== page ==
Brad Hogg’s journey from depression to joy

A failed marriage led Hogg to hit the bottle hard, shortly after he prematurely announced his retirement from the sport in 2008. His mental health deteriorated as well, with a distraught Hogg even contemplating suicide on a few occasions...

Former Australian cricketer and television commentator Brad Hogg at Chinnaswamy Stadium in Bengaluru on Tuesday.   -  G.P. Sampath Kumar

Earlier this year, during the Big Bash League, 45-year-old chinaman bowler Brad Hogg received praise for holding his own against younger rivals. That he excelled on the cricket field after battling alcoholism, depression and suicidal thoughts is an even greater accomplishment.

A failed marriage led Hogg to hit the bottle hard, shortly after he prematurely announced his retirement from the sport in 2008. His mental health deteriorated as well, with a distraught Hogg even contemplating suicide on a few occasions. Hogg would drive over to Port Beach (Fremantle, Western Australia) and consider taking a swim, never to return to shore.

Those were dark days, Hogg admits. “In 2010-11, things were out of control. I tried to act like I had everything covered, just like a tough Aussie. I didn’t want to show the insecurities behind this persona that I had created,” he says, in a chat with Sportstar here on Tuesday.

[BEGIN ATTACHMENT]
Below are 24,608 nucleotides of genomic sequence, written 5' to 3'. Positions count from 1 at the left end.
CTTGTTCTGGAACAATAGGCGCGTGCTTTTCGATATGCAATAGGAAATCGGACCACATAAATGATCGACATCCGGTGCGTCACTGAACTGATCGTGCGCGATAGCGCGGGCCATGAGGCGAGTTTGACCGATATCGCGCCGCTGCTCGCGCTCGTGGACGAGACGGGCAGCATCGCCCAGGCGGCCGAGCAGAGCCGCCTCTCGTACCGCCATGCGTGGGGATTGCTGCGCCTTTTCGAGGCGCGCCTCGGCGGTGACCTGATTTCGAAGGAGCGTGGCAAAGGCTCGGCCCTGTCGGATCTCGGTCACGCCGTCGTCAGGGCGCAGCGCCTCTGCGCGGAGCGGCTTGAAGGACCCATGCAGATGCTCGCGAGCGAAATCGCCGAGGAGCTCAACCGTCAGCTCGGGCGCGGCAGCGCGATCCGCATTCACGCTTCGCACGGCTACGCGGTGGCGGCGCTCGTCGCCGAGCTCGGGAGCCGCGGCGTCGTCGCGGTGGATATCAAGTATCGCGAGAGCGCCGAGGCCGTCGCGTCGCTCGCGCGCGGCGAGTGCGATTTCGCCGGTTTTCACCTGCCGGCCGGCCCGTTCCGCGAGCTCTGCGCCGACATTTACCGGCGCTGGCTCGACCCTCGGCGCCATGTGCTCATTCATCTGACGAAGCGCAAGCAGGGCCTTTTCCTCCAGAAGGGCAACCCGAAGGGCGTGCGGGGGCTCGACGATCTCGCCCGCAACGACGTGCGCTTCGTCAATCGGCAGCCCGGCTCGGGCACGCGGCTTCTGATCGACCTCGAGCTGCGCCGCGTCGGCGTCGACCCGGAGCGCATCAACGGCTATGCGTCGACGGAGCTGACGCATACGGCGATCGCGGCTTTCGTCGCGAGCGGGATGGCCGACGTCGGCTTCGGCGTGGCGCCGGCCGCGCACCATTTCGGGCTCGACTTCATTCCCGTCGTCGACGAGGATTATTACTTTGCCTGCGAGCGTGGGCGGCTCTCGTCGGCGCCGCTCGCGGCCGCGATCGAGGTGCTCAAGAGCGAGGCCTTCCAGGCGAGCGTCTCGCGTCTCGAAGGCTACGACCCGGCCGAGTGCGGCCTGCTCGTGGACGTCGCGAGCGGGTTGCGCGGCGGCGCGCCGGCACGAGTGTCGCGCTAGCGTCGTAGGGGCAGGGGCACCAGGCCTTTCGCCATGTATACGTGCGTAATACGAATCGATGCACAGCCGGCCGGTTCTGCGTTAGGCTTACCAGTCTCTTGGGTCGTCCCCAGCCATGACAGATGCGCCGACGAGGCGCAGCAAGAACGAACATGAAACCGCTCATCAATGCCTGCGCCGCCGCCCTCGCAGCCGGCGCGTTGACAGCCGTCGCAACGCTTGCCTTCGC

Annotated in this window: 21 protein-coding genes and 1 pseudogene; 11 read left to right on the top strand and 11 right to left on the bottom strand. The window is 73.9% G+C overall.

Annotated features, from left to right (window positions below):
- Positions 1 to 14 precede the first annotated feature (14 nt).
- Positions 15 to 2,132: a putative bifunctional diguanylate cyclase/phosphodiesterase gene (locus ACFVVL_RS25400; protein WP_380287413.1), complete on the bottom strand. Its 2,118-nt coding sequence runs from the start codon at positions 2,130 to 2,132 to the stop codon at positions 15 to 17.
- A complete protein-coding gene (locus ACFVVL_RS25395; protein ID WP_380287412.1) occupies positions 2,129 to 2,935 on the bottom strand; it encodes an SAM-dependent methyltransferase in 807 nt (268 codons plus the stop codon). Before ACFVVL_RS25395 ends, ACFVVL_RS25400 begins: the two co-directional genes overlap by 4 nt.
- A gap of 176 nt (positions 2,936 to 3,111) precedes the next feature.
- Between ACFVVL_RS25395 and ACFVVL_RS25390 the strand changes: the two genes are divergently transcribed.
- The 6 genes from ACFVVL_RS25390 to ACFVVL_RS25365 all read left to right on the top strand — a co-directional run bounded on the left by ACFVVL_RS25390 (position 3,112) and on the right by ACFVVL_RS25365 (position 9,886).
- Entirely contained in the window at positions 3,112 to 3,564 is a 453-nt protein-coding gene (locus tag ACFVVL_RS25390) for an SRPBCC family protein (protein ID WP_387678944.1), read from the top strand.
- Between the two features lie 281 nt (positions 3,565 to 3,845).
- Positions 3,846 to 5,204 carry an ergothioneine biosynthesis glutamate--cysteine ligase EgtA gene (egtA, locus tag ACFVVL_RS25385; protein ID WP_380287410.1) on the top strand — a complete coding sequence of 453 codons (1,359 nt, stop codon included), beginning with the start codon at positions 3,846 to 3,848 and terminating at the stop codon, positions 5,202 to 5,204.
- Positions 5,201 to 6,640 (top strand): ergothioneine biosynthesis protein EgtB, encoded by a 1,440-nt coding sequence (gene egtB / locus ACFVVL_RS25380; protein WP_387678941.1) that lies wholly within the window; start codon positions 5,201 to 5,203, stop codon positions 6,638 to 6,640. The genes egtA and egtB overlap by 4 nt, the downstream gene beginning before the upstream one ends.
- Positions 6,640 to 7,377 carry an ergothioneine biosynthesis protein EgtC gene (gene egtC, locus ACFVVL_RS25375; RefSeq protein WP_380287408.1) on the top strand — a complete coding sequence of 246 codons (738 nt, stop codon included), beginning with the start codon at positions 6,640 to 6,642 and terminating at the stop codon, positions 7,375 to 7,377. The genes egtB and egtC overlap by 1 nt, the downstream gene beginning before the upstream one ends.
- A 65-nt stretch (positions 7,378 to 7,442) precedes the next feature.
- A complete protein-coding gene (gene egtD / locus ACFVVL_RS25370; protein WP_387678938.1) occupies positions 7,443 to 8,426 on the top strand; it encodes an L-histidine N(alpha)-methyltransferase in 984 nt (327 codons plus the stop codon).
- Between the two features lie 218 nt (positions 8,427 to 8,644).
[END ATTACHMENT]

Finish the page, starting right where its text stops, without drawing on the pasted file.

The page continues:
Generally, things are not as bad as you think it is. The situation is blown out of proportion in your own little world, your own mind. You have to stop worrying about what you don't have, and focus on what you have. You have to address suicidal tendencies before it takes over

Hogg, who revealed these personal details in his autobiography ‘The Wrong 'Un’, was fortunate to have good people to call on. Among this group is Cheryl Bresland, whom he is married to now.

The Western Australia cricketer explains that the power of the mind is all-conquering. “When you’re going through a rut, you ask yourself the wrong questions. You must strive to ask the right questions.

“Generally, things are not as bad as you think it is. The situation is blown out of proportion in your own little world, your own mind. You have to stop worrying about what you don't have, and focus on what you have. You have to address suicidal tendencies before it takes over,” he says.

Hogg has recently begun to work with charity organisations which deal with mental health issues. The experience has been illuminating.

“Mental health issues are very prevalent these days, given the pressures of modern-day life. You’ll be surprised — there are a lot of people who seem to have everything in the world, but then they're going through some very tough times. Personally, it is rewarding for me to talk openly about my problems. It's also nice that people talk to me about their issues. I hope that I’m able to make a small difference in their lives,” he says.

This is not to say that a rejuvenated Hogg is immune to feeling low every now and then. “You might see me as a happy-go-lucky chap – which I am, 90 per cent of the time. There are times when I am upset, but I have the tools to handle it now. I must admit, however, that I often have to be reminded how to use these tools,” he says.

Hogg is not keen on the macho persona associated with professional sportspersons. “We’re all tough, but when you admit your insecurities, you become even tougher,” he says.

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